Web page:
Unilateral pulmonary artery agenesis: clinical and laboratory findings of four cases and diagnostic clues for pediatricians/Tek tarafli pulmoner arter yoklugu: cocuk uzmanlarina tani koymada ipuclari, dort olgunun klinik ve laboratuvar bulgulari.
Congenital unilateral absence of a pulmonary artery (UAPA) is a rare anomaly (1). The embryological explanation for the origin of UAPA is the involution of the proximal sixth aortic arch and persistence of the connection of the intrapulmonary-pulmonary artery to the distal sixth aortic arch. Some patients with isolated UAPA are completely asymptomatic; others may have severe pulmonary hypertension, pulmonary hemorrhage, congestive heart failure and cyanosis. Chest x-ray may show an absent hilar shadow, a shrunken affected lung, and a shift of the mediastinal structures to the affected side (2, 3). Subsequently, an echocardiography may confirm the diagnosis. Computerized tomography (CT) and magnetic resonance imaging (MRI) can show collateral arteries (1, 2, 4). Pulmonary artery pressure and collateral arteries can be revealed by cardiac catheterization (2, 3, 5, 6). In the present report, four cases with UAPA were discussed.
The demographic and clinical features of four cases are summarized in Table 1. Chest x-rays revealed absent hilar shadow and a shift of the mediastinal structures to the affected side (Fig. 1a). Echocardiography showed UAPA in all cases. Additional echocardiographic findings were coarctation of aorta (CoA) with patent ductus arteriosus (PDA) in case 1, abnormally partially venous return anomaly in case 2 and mitral valve prolapse (MVP) in case 4. Also, right aortic arch was showed in three of cases. Cardiac catheterization and imaging revealed UAPA (Fig. 1b) and many collateral arterial formations originating from descending aorta, common carotid artery and left subclavian artery (Fig. 2a, b, Fig. 3a). However, left lung of case 2 was not imaged, vertical vein was observed on MRI (Fig. 3b).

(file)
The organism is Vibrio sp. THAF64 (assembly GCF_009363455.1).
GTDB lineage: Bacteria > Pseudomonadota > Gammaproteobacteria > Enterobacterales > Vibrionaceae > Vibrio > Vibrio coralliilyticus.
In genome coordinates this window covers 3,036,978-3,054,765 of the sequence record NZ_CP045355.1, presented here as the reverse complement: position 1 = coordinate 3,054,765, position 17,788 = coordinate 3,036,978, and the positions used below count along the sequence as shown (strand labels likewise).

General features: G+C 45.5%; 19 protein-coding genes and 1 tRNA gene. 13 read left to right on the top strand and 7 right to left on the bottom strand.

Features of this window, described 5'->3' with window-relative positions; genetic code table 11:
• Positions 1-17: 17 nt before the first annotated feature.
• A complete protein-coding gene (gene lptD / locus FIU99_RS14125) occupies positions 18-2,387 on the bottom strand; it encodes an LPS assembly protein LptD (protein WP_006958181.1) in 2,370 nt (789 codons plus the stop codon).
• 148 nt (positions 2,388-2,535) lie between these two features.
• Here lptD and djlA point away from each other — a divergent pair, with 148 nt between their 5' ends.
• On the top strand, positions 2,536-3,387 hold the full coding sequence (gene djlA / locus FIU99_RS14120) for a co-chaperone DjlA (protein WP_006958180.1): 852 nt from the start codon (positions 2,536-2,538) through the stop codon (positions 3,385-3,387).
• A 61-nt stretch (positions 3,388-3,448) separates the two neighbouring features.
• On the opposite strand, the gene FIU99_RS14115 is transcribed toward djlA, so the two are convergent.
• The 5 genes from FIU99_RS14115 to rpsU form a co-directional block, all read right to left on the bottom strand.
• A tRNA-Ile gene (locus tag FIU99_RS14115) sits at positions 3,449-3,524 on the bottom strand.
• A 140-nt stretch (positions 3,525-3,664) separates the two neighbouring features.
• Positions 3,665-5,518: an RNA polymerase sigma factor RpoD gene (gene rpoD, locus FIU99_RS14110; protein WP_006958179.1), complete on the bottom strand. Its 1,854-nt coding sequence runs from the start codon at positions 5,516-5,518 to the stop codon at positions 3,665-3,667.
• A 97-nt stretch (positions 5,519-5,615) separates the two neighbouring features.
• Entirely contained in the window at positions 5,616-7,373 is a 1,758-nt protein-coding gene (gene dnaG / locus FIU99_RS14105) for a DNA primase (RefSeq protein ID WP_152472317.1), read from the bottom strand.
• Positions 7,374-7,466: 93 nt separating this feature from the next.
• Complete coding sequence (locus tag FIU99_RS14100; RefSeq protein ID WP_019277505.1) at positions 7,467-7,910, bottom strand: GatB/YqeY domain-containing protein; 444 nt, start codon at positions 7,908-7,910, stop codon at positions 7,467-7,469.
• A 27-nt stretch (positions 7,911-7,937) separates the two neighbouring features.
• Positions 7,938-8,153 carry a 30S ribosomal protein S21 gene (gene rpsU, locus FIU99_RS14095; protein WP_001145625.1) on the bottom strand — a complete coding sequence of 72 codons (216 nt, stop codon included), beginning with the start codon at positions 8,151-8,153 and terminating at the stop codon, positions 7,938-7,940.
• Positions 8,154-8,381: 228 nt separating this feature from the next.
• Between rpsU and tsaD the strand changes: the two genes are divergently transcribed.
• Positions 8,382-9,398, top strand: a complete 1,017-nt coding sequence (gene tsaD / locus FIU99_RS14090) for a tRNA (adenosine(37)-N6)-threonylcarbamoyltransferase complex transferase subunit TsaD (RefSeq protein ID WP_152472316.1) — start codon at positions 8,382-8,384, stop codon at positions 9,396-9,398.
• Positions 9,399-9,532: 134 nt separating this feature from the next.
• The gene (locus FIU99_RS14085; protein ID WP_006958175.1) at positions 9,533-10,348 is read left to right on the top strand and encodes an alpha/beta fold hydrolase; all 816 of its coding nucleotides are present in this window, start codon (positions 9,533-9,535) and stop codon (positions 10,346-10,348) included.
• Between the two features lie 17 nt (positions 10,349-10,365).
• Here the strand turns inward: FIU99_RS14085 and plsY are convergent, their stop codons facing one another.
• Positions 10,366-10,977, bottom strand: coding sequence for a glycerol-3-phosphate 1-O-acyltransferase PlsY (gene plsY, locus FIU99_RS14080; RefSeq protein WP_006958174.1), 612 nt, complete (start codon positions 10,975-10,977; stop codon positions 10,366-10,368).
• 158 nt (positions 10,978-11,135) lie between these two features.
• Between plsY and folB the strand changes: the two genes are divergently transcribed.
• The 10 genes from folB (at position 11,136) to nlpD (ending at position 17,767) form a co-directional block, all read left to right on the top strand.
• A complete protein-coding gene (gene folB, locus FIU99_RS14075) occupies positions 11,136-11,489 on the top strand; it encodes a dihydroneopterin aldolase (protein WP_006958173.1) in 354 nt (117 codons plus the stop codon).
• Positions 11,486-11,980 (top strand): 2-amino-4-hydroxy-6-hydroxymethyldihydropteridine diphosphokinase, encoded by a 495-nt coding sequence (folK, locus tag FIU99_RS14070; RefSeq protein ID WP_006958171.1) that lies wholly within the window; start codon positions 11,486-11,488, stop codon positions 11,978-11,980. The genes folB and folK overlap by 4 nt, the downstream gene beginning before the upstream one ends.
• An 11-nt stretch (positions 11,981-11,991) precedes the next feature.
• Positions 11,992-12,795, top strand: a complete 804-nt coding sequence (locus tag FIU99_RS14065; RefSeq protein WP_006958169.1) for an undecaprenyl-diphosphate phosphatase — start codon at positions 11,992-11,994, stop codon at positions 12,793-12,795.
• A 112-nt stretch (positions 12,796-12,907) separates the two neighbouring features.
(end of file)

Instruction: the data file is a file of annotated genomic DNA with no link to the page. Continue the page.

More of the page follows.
The exact prevalence of UAPA is unknown, but the current literature estimates 1:200.000 individuals (1). In the literature, more than 300 cases have been reported since 2010 and absence of right pulmonary artery is more often than the left one (2-7). Recurrent pulmonary infections, decreased exercise tolerance and mild dyspnea during exertion are the most common symptoms (3, 7). Also, some patients with isolated UAPA can be presented with severe pulmonary hypertension, pulmonary hemorrhage, congestive heart failure and cyanosis. Eventually, in our cases, newborns with cyanosis had a severe form of the disease. So, we have suggested that the severity of disease may be associated with young age and the symptom of cyanosis.
Congenital heart defects that have been associated with UAPA are the followings; tetralogy of Fallot, ventricular septal defect (VSD), right aortic arch, truncus arteriosus, patent ductus arteriosus (PDA), CoA, subvalvular aortic stenosis, transposition of the great arteries and scimitar syndrome (2, 3, 5). Right pulmonary artery originating from ascending aorta is commonly associated with atrial septal defect (ASD) (8, 9). Also, left pulmonary artery originating from aorta associated with ASD was reported in the literature (8). Additionally, in a recent study, it was reported that the incidence of pulmonary hypertension was 86% among the patients with UAPA plus PDA and these patients died of pulmonary hypertension at early ages (7). Associated cardiac anomalies in our two cases (case 1 and 3) with ASD were CoA, PDA, VSD and right aortic arch respectively. Also, abnormal partially venous return anomaly was presented in case 2. In the literature the first reported patient with dextrocardia, absent of right pulmonary artery and MVP was an adult (10). Similarly in our case 4, absence of left pulmonary artery with MVP and moderate mitral regurgitation was detected as a first association in childhood.